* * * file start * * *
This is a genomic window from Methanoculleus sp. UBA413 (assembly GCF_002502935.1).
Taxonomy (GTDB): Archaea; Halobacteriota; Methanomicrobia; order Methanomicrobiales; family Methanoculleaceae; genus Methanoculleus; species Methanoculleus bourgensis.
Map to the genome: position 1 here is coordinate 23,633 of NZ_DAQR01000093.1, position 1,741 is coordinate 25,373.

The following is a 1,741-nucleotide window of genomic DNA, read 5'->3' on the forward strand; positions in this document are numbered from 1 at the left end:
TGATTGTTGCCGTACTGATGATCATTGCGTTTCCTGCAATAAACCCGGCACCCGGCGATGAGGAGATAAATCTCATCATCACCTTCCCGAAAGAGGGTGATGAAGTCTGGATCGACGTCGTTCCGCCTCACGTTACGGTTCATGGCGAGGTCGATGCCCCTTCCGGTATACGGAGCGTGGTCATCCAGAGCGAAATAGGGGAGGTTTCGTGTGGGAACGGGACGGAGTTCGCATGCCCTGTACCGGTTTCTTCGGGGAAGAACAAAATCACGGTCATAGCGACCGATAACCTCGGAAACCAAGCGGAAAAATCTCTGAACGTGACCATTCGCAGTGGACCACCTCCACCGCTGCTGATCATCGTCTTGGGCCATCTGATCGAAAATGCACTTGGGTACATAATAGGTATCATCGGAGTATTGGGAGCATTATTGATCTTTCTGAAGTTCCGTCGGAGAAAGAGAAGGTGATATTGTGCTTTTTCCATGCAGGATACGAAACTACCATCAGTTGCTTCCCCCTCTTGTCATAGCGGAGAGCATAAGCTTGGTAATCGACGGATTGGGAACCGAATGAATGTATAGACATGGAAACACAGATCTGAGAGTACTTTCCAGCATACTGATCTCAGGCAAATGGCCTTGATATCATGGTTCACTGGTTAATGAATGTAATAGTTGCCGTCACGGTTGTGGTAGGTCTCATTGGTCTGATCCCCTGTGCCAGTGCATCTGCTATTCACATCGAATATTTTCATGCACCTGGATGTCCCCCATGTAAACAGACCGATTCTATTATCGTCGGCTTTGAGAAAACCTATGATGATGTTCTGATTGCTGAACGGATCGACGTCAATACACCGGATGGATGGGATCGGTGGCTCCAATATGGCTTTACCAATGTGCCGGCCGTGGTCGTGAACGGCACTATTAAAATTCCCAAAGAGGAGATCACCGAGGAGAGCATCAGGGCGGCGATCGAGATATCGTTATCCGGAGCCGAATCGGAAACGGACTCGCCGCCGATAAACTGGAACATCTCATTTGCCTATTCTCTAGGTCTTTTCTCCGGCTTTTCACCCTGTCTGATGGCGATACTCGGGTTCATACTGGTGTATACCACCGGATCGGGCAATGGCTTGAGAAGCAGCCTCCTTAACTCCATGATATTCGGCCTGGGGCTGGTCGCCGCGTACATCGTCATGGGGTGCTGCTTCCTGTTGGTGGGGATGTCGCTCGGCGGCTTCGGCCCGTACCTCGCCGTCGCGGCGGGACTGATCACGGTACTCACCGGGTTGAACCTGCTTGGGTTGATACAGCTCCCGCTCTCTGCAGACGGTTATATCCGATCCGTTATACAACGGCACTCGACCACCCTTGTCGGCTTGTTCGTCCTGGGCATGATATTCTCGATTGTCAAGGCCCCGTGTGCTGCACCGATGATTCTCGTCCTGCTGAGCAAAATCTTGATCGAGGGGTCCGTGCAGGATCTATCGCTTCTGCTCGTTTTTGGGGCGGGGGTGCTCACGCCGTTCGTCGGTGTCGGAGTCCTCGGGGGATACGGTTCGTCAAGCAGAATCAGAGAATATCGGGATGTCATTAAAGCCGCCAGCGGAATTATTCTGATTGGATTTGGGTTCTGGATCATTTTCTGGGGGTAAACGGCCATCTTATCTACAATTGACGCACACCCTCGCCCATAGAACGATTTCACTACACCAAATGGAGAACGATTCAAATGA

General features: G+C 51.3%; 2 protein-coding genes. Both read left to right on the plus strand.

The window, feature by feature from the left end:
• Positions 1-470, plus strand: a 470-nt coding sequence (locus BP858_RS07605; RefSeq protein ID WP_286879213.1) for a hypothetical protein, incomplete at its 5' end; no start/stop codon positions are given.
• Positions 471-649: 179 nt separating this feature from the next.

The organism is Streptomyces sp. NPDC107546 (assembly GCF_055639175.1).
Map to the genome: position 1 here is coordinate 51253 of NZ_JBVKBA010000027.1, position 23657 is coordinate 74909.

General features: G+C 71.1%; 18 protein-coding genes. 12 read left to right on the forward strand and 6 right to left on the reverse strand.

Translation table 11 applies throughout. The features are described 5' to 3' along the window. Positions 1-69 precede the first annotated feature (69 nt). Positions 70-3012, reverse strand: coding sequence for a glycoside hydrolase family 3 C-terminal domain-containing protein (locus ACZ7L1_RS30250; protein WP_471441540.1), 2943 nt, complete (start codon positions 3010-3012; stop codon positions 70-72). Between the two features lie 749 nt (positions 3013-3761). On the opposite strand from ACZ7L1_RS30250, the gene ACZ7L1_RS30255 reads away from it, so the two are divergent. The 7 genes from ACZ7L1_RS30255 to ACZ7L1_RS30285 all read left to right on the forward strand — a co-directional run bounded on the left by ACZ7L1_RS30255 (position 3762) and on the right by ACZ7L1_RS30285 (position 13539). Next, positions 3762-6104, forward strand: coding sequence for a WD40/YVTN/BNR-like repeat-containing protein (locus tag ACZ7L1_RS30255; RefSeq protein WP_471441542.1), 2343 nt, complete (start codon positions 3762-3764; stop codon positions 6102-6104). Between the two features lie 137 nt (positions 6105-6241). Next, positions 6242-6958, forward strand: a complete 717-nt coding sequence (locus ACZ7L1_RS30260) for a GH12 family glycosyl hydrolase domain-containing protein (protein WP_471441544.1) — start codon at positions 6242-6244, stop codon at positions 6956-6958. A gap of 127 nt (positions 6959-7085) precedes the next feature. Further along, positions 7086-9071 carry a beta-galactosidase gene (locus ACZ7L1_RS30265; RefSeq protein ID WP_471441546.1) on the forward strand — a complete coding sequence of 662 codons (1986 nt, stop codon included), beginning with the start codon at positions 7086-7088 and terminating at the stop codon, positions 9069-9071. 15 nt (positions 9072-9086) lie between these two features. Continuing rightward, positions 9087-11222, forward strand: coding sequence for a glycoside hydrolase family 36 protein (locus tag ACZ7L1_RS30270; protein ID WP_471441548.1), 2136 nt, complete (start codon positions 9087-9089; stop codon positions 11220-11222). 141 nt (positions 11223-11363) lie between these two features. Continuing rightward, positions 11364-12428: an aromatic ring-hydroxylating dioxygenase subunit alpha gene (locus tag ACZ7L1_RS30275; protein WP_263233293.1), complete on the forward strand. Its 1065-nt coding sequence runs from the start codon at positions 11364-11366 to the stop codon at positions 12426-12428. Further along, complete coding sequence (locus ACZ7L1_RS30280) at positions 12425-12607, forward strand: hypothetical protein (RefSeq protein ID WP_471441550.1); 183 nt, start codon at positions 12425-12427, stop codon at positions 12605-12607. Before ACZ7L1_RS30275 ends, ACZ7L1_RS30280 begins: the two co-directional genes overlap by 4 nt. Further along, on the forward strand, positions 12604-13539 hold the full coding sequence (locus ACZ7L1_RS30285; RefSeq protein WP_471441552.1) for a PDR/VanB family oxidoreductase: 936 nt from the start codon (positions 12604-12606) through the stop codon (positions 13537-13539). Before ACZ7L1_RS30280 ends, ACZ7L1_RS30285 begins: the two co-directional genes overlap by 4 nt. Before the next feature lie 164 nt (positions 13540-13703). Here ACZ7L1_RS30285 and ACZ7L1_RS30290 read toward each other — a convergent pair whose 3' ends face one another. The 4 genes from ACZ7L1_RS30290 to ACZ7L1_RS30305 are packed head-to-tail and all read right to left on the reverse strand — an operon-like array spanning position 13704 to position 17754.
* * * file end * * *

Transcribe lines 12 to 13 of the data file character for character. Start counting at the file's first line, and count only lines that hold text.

General features: G+C 71.1%; 18 protein-coding genes. 12 read left to right on the forward strand and 6 right to left on the reverse strand.

Translation table 11 applies throughout. The features are described 5' to 3' along the window. Positions 1-69 precede the first annotated feature (69 nt). Positions 70-3012, reverse strand: coding sequence for a glycoside hydrolase family 3 C-terminal domain-containing protein (locus ACZ7L1_RS30250; protein WP_471441540.1), 2943 nt, complete (start codon positions 3010-3012; stop codon positions 70-72). Between the two features lie 749 nt (positions 3013-3761). On the opposite strand from ACZ7L1_RS30250, the gene ACZ7L1_RS30255 reads away from it, so the two are divergent. The 7 genes from ACZ7L1_RS30255 to ACZ7L1_RS30285 all read left to right on the forward strand — a co-directional run bounded on the left by ACZ7L1_RS30255 (position 3762) and on the right by ACZ7L1_RS30285 (position 13539). Next, positions 3762-6104, forward strand: coding sequence for a WD40/YVTN/BNR-like repeat-containing protein (locus tag ACZ7L1_RS30255; RefSeq protein WP_471441542.1), 2343 nt, complete (start codon positions 3762-3764; stop codon positions 6102-6104). Between the two features lie 137 nt (positions 6105-6241). Next, positions 6242-6958, forward strand: a complete 717-nt coding sequence (locus ACZ7L1_RS30260) for a GH12 family glycosyl hydrolase domain-containing protein (protein WP_471441544.1) — start codon at positions 6242-6244, stop codon at positions 6956-6958. A gap of 127 nt (positions 6959-7085) precedes the next feature. Further along, positions 7086-9071 carry a beta-galactosidase gene (locus ACZ7L1_RS30265; RefSeq protein ID WP_471441546.1) on the forward strand — a complete coding sequence of 662 codons (1986 nt, stop codon included), beginning with the start codon at positions 7086-7088 and terminating at the stop codon, positions 9069-9071. 15 nt (positions 9072-9086) lie between these two features. Continuing rightward, positions 9087-11222, forward strand: coding sequence for a glycoside hydrolase family 36 protein (locus tag ACZ7L1_RS30270; protein ID WP_471441548.1), 2136 nt, complete (start codon positions 9087-9089; stop codon positions 11220-11222). 141 nt (positions 11223-11363) lie between these two features. Continuing rightward, positions 11364-12428: an aromatic ring-hydroxylating dioxygenase subunit alpha gene (locus tag ACZ7L1_RS30275; protein WP_263233293.1), complete on the forward strand. Its 1065-nt coding sequence runs from the start codon at positions 11364-11366 to the stop codon at positions 12426-12428. Further along, complete coding sequence (locus ACZ7L1_RS30280) at positions 12425-12607, forward strand: hypothetical protein (RefSeq protein ID WP_471441550.1); 183 nt, start codon at positions 12425-12427, stop codon at positions 12605-12607. Before ACZ7L1_RS30275 ends, ACZ7L1_RS30280 begins: the two co-directional genes overlap by 4 nt. Further along, on the forward strand, positions 12604-13539 hold the full coding sequence (locus ACZ7L1_RS30285; RefSeq protein WP_471441552.1) for a PDR/VanB family oxidoreductase: 936 nt from the start codon (positions 12604-12606) through the stop codon (positions 13537-13539). Before ACZ7L1_RS30280 ends, ACZ7L1_RS30285 begins: the two co-directional genes overlap by 4 nt. Before the next feature lie 164 nt (positions 13540-13703). Here ACZ7L1_RS30285 and ACZ7L1_RS30290 read toward each other — a convergent pair whose 3' ends face one another. The 4 genes from ACZ7L1_RS30290 to ACZ7L1_RS30305 are packed head-to-tail and all read right to left on the reverse strand — an operon-like array spanning position 13704 to position 17754.